When I spent a year in Livingston, Montana, I had to drive a full hour to reach Yellowstone’s north entrance. From there it was another hour to Lamar Valley, one of the best places in the park to spot wildlife.
Now that Marie and I live in Silver Gate, Montana, it only takes us a minute – literally one minute – to reach Yellowstone’s northeast entrance. And just 20 minutes after that we’re in Lamar Valley.
Living this close to the park is incredible. Since we moved here I’ve driven into Yellowstone at least once every day (except when I was in Utah). It’s fun to see the wildlife, of course, but regardless of my luck with animals I’m always transfixed by the ever-changing beauty of the landscape. The light and clouds are never the same, snow sometimes decorates the taller peaks, and in late September the leaves of the cottonwoods and aspens turned bright yellow and orange before surrendering their hold and covering the ground. The fall colors this year were particularly striking.
I’ve been pretty good at getting out for hikes. My longest was 12 miles, from Warm Creek to Pebble Creek along the north side of Baronette Peak. My best luck with wildlife came on the Lamar River Trail, where I ran across a badger – only the third one I’d ever seen in the park.
I returned to the Lamar River Trail a couple days later and found what I think was the same badger. It didn’t seem particularly concerned by my presence, so I sat down and watched for almost an hour – really an amazing amount of time to have with an animal that tends to be elusive. At one point the badger excavated a good-sized hole underneath a fallen tree, sending waves of dirt flying through the air. Marie joined me the next day and we found our badger friend again, along with a second one further up the trail.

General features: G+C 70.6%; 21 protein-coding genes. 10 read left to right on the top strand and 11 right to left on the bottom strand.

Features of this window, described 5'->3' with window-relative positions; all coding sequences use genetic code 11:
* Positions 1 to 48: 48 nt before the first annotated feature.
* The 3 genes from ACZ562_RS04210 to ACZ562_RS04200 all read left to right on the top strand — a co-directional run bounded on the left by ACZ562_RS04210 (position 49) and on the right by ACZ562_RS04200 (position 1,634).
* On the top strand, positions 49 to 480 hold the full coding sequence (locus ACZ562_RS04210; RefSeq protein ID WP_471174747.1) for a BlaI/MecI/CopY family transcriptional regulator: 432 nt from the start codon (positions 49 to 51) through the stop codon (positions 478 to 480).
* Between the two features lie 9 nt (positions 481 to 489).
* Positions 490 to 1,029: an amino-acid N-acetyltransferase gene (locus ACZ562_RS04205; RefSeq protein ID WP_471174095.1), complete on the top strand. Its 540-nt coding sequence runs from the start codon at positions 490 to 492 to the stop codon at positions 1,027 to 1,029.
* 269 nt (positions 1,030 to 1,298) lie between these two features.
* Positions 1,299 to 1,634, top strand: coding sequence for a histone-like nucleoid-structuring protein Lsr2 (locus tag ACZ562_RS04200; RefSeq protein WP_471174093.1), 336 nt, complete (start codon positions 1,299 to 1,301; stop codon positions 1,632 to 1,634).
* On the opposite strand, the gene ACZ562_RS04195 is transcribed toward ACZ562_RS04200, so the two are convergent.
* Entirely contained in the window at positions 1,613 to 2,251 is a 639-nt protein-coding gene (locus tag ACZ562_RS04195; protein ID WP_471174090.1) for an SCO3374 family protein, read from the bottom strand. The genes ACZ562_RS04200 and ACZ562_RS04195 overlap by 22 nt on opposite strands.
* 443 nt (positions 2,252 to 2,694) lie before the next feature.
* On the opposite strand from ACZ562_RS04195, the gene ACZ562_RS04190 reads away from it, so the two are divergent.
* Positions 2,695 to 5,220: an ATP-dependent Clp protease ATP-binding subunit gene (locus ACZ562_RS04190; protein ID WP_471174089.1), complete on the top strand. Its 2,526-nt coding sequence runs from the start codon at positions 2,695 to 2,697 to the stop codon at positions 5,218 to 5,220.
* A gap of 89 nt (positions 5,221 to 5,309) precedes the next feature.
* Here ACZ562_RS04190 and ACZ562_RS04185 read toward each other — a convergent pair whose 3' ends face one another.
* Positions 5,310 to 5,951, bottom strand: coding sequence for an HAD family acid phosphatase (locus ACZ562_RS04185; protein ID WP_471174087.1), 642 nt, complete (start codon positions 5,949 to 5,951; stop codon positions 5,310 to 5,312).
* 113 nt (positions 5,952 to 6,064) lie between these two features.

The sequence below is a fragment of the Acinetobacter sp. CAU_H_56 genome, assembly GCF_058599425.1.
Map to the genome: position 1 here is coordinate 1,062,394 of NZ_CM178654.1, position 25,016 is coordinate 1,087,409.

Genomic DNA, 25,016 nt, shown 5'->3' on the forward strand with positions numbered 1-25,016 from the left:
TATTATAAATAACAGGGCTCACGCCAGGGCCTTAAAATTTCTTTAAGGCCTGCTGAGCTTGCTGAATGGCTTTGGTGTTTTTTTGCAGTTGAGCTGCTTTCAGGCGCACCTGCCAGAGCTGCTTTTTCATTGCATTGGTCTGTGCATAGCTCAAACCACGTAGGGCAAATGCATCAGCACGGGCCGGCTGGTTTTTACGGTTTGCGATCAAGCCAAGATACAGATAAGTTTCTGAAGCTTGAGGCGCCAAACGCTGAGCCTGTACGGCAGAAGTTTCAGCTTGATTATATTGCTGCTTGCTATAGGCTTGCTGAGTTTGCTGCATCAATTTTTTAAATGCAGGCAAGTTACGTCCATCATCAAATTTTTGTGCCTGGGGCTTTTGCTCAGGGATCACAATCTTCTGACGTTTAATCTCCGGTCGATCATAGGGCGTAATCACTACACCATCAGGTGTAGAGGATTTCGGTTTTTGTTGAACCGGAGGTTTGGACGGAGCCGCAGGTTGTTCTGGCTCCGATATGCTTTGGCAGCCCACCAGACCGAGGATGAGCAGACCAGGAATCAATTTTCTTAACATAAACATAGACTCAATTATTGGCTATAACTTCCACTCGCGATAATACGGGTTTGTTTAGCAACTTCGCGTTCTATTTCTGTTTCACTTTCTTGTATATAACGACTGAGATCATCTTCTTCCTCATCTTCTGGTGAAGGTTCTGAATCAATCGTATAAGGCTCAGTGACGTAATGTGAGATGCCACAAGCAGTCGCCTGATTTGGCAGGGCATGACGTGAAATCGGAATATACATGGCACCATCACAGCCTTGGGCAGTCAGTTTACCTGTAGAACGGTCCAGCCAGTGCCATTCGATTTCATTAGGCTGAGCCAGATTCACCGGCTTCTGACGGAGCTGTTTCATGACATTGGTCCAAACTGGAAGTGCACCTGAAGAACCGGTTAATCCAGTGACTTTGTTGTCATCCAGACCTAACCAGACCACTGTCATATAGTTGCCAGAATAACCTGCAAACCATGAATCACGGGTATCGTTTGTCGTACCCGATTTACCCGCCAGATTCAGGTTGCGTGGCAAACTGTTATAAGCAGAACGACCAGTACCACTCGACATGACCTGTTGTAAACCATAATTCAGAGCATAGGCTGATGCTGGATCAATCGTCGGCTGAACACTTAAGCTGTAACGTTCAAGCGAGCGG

In early October Marie’s son Aidan came for a visit. Aidan couldn’t be talked into joining my pre-dawn wildlife spotting drives, but we did get in some great (afternoon) hikes, including an off-trail scramble up to a unnamed overlook just south of Druid Peak. The views of Lamar Valley were more than worth the climb.
Wildlife activity picked up as October went along. For a few days a grizzly bear hung out near Ice Box Canyon, just a 15-minute drive from our house.
At some point in October a black bear mom and her two cubs decided to dig their winter den just across a gully from a pullout near Tower Junction. I’d never seen a bear den before, let alone one so close to a road. By the time I became aware of the den the mom seemed to be in full hibernation mode, but Marie and I were fortunate enough to be there one afternoon when a cub popped out for a little fresh air.
As Marie and I were driving back home from the bear den, a Great Gray Owl flew right in front of our car and posed on a nearby branch. I couldn’t believe our luck. Some people (including one of our neighbors) have lived in the area for decades without ever seeing one.
So far the weather has been relatively mild, but it won’t be too long before winter truly arrives up here at 7,400 feet. Already the seasonal residents of Silver Gate have abandoned their cabins for warmer climates, and our little town has become eerily quiet. The first big snowstorm should be interesting!